Why I Unfollowed 31,000 People on Twitter

April 17, 2015

When you spend seven years building something, the last thing you want to do is tear it down. Which is what I did to my Twitter network in February.

I unfollowed over 31,000 people.

I had reached the point where my Twitter feed didn’t matter. I wasn’t paying attention to people for the right reasons, I was following them because I got an ego boost. Eventually, my feed became so overwhelming, I couldn’t keep track of everything…or anything.

I spend about an hour a day on Twitter — one-sixteenth of my waking day — and I wasn’t able to focus on or pay attention to everyone I should. So I decided I needed to do something drastic.

The Twitter Dilemma: Practical Usage vs. Ego Stroking

Believe it or not, I had built up my Twitter list carefully over seven years. But when you write three social media books and travel around the world speaking, you pick up a lot of followers and you follow a lot of people back. These are people who have all been important to my success, so I didn’t make this decision lightly.

But with a new job, in a new city, meeting a lot of new people, I decided I should start over on Twitter, too. My new job with OpenView means I’m shifting focus, talking to a whole new world of people about a whole new set of ideas. And I wanted to be able to more easily keep in touch and follow people who are in the industry I’m helping.

So, I made the decision, pressed the button (multiple times), and unfollowed everyone. Then I’ve carefully and selectively been adding people back, and I’m up to about 800 people again. That number will keep growing, but at a slower, more responsible, and focused pace.

Kyle Twitter Feed

Not unexpectedly, people unfollowed me back, too.

Thanks to automated unfollowing and notification tools, I lost 3,500 followers when I unfollowed everyone. I also received some tweets from people who were upset that I had unfollowed them. It wasn’t personal, believe me. This was actually a tough decision.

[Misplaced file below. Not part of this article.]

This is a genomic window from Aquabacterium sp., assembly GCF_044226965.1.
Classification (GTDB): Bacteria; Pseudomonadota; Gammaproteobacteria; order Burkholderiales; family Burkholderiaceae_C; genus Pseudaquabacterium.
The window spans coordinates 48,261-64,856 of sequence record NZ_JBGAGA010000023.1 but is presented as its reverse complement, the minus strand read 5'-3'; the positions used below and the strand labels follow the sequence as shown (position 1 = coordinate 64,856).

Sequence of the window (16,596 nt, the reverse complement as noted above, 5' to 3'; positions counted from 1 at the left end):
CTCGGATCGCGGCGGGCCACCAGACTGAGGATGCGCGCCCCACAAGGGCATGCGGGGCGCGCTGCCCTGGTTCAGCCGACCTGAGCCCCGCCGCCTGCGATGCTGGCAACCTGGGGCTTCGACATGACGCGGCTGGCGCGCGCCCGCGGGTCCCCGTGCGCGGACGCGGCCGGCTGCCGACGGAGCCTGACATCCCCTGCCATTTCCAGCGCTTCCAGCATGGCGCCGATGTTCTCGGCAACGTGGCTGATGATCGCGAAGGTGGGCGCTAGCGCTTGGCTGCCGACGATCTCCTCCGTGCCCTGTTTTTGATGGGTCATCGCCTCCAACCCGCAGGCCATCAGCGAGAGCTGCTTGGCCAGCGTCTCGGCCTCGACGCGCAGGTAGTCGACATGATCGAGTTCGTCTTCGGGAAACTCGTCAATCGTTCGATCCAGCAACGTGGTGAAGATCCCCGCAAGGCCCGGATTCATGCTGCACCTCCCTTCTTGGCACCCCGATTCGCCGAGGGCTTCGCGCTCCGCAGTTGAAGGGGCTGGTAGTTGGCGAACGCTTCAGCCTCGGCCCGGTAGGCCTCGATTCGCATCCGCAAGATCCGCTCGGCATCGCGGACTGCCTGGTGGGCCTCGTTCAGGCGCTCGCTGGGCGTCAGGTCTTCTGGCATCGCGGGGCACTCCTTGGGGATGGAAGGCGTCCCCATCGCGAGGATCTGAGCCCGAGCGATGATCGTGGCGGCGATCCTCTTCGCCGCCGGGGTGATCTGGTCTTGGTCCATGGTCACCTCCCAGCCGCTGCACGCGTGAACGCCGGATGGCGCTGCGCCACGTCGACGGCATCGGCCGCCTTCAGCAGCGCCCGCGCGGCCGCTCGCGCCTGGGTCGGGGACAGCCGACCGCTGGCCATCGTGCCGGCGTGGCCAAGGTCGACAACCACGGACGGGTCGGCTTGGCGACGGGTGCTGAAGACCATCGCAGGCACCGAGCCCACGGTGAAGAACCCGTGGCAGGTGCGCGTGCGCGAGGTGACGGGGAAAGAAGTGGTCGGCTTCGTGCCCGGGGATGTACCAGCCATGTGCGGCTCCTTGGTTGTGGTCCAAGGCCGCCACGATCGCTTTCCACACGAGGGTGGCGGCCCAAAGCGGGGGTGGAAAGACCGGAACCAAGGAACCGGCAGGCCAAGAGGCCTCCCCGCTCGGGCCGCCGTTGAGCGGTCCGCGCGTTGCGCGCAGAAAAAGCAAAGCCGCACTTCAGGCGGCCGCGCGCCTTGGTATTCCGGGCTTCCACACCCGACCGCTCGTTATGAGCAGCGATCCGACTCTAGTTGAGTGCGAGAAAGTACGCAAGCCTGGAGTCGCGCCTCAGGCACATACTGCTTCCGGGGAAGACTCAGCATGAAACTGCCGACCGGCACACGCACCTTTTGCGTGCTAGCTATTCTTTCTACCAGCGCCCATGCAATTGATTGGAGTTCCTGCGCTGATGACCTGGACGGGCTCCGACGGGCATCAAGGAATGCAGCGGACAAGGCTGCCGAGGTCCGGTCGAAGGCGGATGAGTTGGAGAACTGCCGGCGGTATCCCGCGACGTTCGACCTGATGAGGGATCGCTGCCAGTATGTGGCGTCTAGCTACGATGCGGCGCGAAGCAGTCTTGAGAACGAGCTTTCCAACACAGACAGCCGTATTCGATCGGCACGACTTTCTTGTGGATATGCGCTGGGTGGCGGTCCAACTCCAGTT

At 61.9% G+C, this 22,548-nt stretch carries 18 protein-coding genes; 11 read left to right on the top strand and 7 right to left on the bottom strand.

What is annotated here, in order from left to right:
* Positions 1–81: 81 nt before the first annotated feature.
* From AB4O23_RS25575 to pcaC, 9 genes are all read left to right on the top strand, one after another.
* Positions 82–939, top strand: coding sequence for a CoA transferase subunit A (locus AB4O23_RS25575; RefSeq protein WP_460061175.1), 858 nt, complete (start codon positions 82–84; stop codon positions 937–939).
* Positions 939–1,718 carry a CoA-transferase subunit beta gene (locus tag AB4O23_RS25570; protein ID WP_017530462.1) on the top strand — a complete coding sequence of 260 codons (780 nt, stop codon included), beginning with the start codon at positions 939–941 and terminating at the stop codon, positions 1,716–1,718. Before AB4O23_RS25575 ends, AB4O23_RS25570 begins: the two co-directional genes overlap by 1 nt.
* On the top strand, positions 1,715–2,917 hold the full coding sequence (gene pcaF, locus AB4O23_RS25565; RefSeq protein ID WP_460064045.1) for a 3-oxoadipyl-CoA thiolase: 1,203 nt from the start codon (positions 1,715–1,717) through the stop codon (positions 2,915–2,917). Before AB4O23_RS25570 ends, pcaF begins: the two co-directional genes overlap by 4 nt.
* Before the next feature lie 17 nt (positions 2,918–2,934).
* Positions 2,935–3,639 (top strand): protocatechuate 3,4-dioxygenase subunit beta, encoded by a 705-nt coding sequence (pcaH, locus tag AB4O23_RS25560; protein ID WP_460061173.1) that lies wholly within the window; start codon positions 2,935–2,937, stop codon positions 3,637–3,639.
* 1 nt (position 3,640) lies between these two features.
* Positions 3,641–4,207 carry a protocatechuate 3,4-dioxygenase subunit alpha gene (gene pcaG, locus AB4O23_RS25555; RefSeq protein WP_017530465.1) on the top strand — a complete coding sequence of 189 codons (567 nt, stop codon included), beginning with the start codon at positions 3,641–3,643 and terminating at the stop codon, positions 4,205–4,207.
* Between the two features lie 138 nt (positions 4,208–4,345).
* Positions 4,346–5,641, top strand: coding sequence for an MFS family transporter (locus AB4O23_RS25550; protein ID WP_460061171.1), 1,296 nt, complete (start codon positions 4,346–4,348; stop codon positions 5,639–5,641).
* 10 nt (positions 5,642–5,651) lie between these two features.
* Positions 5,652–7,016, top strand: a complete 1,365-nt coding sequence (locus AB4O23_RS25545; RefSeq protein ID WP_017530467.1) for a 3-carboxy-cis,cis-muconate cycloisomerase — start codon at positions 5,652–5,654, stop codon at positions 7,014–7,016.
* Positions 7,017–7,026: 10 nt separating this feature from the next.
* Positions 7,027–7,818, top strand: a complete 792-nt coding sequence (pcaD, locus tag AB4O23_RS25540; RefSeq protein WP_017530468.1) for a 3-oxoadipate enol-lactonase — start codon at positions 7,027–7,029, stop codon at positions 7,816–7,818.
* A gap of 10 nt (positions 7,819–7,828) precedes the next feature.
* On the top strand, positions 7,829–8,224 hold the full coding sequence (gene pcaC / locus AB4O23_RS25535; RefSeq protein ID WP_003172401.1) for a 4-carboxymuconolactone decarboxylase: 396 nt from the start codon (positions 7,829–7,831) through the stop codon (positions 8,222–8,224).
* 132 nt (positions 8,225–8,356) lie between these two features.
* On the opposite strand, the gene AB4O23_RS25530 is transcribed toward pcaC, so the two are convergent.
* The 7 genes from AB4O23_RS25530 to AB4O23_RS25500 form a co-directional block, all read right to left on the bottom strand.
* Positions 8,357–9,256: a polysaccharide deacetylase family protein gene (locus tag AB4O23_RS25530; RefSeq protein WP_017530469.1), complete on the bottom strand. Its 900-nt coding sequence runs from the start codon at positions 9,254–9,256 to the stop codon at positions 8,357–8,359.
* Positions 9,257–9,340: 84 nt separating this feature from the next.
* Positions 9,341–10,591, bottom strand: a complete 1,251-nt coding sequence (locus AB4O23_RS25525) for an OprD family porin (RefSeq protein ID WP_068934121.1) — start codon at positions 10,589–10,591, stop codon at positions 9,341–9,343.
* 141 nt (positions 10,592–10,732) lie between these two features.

But it made me wonder, why do we follow people back? Out of social obligation? Growing our own audience? Force of habit?

In order to build a following, you follow people. When I was just starting out on Twitter in early 2008, the focus was on building a following, because it was a part of growing my brand. To do that, I followed people. There was almost an unspoken understanding — if someone followed you, you followed them back.

Now I’ve reached the point where it’s more important to me to have the content I receive, the people I respond to, and the tools I use (like LinkedIn) be more focused. I’m not alone here. As users, we’re generally more sophisticated, and have moved beyond the follow-me-and-I’ll-follow-you way of thinking.

This second time around I’m also getting smart and making lists. I have lists for Indianapolis (my old hometown), Boston, venture capitalists, thought leaders, startups and entrepreneurs, writers and journalists, and friends. It’s a better way to help me focus and access exactly who and what I need professionally and personally. Which, to me, is getting back to the basic reason I use Twitter in the first place.

Bottom line, if the way you’re using Twitter is actively helping you grow professionally, connect with others, and promote things you care about and what you do, that’s great. If not, maybe it’s time to step back and reexamine it. The last thing we all need is another narcissistic waste of time.

Photo by tash lampard